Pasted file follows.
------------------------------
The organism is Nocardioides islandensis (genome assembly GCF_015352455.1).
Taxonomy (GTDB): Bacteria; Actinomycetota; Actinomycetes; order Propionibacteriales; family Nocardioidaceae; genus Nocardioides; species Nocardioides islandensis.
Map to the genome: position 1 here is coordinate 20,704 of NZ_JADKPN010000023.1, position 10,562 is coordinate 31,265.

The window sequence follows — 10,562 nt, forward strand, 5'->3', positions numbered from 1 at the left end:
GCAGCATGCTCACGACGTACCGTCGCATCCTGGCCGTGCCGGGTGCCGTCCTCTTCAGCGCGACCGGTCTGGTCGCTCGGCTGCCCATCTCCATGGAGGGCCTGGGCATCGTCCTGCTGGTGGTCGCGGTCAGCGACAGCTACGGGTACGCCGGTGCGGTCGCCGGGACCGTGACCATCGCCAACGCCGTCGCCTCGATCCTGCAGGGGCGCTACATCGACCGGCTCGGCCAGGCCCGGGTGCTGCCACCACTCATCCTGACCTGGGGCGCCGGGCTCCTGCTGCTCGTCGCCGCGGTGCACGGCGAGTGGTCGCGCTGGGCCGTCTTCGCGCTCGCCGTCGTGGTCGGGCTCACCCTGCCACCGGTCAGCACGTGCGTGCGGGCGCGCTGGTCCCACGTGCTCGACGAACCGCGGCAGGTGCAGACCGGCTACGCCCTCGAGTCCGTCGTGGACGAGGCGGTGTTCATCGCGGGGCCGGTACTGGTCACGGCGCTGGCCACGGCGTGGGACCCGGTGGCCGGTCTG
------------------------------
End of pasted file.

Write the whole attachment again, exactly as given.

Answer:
The organism is Nocardioides islandensis (genome assembly GCF_015352455.1).
Taxonomy (GTDB): Bacteria; Actinomycetota; Actinomycetes; order Propionibacteriales; family Nocardioidaceae; genus Nocardioides; species Nocardioides islandensis.
Map to the genome: position 1 here is coordinate 20,704 of NZ_JADKPN010000023.1, position 10,562 is coordinate 31,265.

The window sequence follows — 10,562 nt, forward strand, 5'->3', positions numbered from 1 at the left end:
GCAGCATGCTCACGACGTACCGTCGCATCCTGGCCGTGCCGGGTGCCGTCCTCTTCAGCGCGACCGGTCTGGTCGCTCGGCTGCCCATCTCCATGGAGGGCCTGGGCATCGTCCTGCTGGTGGTCGCGGTCAGCGACAGCTACGGGTACGCCGGTGCGGTCGCCGGGACCGTGACCATCGCCAACGCCGTCGCCTCGATCCTGCAGGGGCGCTACATCGACCGGCTCGGCCAGGCCCGGGTGCTGCCACCACTCATCCTGACCTGGGGCGCCGGGCTCCTGCTGCTCGTCGCCGCGGTGCACGGCGAGTGGTCGCGCTGGGCCGTCTTCGCGCTCGCCGTCGTGGTCGGGCTCACCCTGCCACCGGTCAGCACGTGCGTGCGGGCGCGCTGGTCCCACGTGCTCGACGAACCGCGGCAGGTGCAGACCGGCTACGCCCTCGAGTCCGTCGTGGACGAGGCGGTGTTCATCGCGGGGCCGGTACTGGTCACGGCGCTGGCCACGGCGTGGGACCCGGTGGCCGGTCTG